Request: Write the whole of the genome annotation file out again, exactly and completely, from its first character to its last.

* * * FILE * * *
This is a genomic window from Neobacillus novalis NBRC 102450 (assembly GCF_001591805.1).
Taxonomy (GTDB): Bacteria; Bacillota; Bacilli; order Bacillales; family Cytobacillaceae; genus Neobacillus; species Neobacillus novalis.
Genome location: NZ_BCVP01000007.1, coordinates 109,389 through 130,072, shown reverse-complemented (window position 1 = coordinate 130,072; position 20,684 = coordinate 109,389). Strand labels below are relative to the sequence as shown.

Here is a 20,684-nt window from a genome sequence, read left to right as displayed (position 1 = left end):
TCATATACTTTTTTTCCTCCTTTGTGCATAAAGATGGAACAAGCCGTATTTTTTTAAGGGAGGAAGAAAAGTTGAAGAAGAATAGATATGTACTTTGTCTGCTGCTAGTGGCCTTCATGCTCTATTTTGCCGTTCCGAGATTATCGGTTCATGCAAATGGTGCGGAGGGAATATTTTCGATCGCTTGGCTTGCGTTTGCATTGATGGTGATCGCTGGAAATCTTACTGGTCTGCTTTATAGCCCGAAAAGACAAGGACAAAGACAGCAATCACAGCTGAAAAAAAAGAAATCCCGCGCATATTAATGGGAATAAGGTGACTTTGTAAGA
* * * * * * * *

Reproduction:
This is a genomic window from Neobacillus novalis NBRC 102450 (assembly GCF_001591805.1).
Taxonomy (GTDB): Bacteria; Bacillota; Bacilli; order Bacillales; family Cytobacillaceae; genus Neobacillus; species Neobacillus novalis.
Genome location: NZ_BCVP01000007.1, coordinates 109,389 through 130,072, shown reverse-complemented (window position 1 = coordinate 130,072; position 20,684 = coordinate 109,389). Strand labels below are relative to the sequence as shown.

Here is a 20,684-nt window from a genome sequence, read left to right as displayed (position 1 = left end):
TCATATACTTTTTTTCCTCCTTTGTGCATAAAGATGGAACAAGCCGTATTTTTTTAAGGGAGGAAGAAAAGTTGAAGAAGAATAGATATGTACTTTGTCTGCTGCTAGTGGCCTTCATGCTCTATTTTGCCGTTCCGAGATTATCGGTTCATGCAAATGGTGCGGAGGGAATATTTTCGATCGCTTGGCTTGCGTTTGCATTGATGGTGATCGCTGGAAATCTTACTGGTCTGCTTTATAGCCCGAAAAGACAAGGACAAAGACAGCAATCACAGCTGAAAAAAAAGAAATCCCGCGCATATTAATGGGAATAAGGTGACTTTGTAAGA